The Real Deal with Sleep and Screens

November 17, 2014 All posts Reverie Reverie

Pop quiz: what’s the last thing you looked at before closing your eyes to fall asleep last night?


A. The textured paper of a great book

B. The serene face of your sleeping partner

C. The flickering glow of a meditation candle

D. Instagram. Or Facebook. Or e-mail. Or really anything emanating from a glowing screen.

 

If you're like many Americans, you chose option D. According to the National Sleep Foundation [1], 95% of people use some type of electronics within an hour of bed at least a few times a week, with another study [2] showing that 54% check their phone while lying in bed. Not to mention the fact that, according to the Pew Research Center, 44% of people sleep next to their smartphones [3].

These findings make sense: our smartphones make us feel connected, laptops feed our need to always be “productive,” and TV’s help many of us relax after a hard day. But science suggests that these habits are damaging our sleep health, and there are all sorts of guidelines and suggestions for how and when to use screens for optimal sleep.

So what gives? Is reading your iPad in bed really destroying your body’s ability to rest, and, if so, what are we supposed to do about it?

Screen Happy, Sleep Deficient

Our environment has changed drastically in the recent past, with technology advancing at a rate that evolution can’t keep up with. Case in point, the second half of the 20th century saw the use of artificial light sources quadruple, a trend paralleled by a steady increase in sleep deficiency. [4]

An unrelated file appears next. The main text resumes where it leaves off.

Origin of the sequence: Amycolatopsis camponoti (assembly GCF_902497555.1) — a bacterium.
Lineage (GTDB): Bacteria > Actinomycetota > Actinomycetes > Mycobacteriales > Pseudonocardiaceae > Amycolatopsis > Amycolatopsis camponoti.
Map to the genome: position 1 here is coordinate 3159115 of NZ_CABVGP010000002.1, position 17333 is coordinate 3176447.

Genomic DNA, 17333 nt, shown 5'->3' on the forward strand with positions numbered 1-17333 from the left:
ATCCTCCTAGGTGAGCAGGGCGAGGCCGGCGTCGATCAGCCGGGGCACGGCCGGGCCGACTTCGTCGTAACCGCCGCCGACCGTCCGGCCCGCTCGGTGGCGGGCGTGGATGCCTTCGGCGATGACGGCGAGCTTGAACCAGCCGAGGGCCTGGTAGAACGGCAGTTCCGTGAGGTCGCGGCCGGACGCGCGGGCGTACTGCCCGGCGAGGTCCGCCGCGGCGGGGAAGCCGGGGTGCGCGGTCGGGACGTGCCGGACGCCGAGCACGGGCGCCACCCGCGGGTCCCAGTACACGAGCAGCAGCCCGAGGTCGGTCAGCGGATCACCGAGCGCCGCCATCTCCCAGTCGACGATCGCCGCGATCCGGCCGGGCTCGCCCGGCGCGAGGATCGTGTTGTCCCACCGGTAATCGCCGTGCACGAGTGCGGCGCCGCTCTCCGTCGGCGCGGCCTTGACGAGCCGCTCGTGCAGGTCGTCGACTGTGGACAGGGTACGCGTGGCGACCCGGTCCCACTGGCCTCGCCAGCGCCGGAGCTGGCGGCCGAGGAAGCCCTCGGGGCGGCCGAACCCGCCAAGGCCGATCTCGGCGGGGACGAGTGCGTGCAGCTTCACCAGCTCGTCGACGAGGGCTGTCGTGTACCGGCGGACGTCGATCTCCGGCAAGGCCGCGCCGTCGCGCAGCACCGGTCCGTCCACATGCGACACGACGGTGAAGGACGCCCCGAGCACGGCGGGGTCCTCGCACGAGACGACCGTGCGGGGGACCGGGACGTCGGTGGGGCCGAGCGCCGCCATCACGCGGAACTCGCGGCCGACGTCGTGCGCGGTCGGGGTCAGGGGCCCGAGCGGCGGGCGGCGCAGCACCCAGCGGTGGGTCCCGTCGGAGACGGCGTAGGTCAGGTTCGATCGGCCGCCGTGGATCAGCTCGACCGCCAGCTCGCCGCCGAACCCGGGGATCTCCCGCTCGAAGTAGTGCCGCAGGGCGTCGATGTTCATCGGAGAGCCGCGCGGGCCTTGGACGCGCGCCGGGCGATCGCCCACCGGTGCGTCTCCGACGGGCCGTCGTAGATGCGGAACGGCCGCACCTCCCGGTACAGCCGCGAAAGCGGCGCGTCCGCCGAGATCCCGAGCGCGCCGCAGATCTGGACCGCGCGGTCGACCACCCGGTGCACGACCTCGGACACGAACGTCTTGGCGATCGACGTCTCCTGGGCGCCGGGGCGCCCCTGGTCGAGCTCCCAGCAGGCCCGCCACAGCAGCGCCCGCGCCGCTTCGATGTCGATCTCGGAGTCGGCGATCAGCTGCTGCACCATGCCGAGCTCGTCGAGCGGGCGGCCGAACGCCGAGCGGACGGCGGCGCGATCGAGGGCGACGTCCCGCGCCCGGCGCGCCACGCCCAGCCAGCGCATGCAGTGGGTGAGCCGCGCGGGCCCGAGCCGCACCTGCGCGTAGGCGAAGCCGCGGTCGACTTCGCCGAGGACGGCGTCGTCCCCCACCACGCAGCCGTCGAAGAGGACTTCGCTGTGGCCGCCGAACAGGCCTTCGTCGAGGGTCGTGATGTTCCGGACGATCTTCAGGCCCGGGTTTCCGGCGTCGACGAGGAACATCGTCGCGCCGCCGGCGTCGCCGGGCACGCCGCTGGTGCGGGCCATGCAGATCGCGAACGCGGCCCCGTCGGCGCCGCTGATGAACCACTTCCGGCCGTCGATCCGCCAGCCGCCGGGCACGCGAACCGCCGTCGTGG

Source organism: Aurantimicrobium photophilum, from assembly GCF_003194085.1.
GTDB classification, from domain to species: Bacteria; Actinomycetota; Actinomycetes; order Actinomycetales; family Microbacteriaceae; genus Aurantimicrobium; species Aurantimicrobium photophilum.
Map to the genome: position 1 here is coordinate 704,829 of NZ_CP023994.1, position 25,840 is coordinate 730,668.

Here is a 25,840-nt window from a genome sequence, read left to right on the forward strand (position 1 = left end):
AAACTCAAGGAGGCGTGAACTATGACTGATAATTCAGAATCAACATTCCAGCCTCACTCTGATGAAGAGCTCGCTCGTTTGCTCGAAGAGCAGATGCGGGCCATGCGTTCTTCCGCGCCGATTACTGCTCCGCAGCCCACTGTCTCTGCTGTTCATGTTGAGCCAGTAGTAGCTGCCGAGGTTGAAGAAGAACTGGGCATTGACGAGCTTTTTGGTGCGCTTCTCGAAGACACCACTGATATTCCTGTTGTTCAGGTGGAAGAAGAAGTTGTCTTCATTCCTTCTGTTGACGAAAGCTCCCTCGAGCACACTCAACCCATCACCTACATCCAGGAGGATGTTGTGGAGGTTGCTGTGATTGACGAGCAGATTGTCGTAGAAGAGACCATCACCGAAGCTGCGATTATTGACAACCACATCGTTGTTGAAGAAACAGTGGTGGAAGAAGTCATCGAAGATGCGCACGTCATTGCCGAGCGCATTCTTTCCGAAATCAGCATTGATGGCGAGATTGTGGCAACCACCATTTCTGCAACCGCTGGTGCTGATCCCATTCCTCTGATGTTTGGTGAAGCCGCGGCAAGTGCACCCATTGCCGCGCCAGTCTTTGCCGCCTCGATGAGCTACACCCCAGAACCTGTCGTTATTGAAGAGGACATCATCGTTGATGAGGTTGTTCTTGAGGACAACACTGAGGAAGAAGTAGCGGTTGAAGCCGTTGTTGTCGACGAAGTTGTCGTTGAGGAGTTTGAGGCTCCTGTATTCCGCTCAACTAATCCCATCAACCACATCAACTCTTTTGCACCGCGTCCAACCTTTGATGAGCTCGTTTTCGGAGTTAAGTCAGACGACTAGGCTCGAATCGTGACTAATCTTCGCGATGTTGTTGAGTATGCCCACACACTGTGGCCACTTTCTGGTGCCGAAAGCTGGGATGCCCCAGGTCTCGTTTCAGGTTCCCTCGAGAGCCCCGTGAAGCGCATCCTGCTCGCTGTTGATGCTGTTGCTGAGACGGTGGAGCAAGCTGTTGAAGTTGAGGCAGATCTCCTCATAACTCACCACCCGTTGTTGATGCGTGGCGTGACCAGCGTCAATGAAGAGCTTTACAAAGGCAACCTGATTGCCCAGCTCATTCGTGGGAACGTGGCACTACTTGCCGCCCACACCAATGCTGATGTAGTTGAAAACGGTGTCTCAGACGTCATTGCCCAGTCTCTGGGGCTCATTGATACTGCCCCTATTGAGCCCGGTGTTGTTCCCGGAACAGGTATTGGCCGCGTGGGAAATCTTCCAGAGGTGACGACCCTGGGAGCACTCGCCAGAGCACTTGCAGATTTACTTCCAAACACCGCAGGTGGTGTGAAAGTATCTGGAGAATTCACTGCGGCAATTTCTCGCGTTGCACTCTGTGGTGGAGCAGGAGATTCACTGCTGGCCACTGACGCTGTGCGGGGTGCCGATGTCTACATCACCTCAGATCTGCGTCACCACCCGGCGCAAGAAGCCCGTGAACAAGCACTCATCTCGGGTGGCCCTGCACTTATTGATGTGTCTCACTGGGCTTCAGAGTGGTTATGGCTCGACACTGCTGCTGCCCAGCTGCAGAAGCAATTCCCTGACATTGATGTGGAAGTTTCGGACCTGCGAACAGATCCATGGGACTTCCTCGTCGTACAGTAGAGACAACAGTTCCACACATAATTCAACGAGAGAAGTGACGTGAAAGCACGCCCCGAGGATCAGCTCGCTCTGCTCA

On the flipside, a 2013 study showed that when people were put in an environment without any artificial light—aka a week of camping in the Rockies—they returned to normal sleep patterns, their circadian clocks completely synchronized with the sun.[5]

Artificial light can refer to a lot of things, but evidence suggests that the most sleep-antagonizing type comes from those friendly little screens that keep us entertained and informed all day long. One study showed that adults who used iPads and PC tablets at their full brightness for two hours before bedtime reduced their levels of melatonin, the sleep hormone, by 22%.[6]

With kids, the results are even more significant. Studies show that the more screen time kids get later in the day, the longer it takes to doze off [7], and adolescents’ shifting circadian rhythms make them extra susceptible to light disruption. In fact, teen sleep cycles can be disrupted by just 1/10th the amount of light it takes to affect an adult’s melatonin levels. With 72% of kids age 6-17 sleeping with at least one electronic device in their bedroom, this means many young people miss vital hours of brain-boosting sleep during the most crucial years of learning, growth, and development. [8]

The Why’s and the Eyes

The eyes may be the windows to the soul, but they’re also the key to understanding these screen-sleep disruptions. In fact, according to Charles Czeisler, a professor of sleep medicine at Harvard Medical School, “light affects our circadian rhythms more powerfully than any other drug.” [9]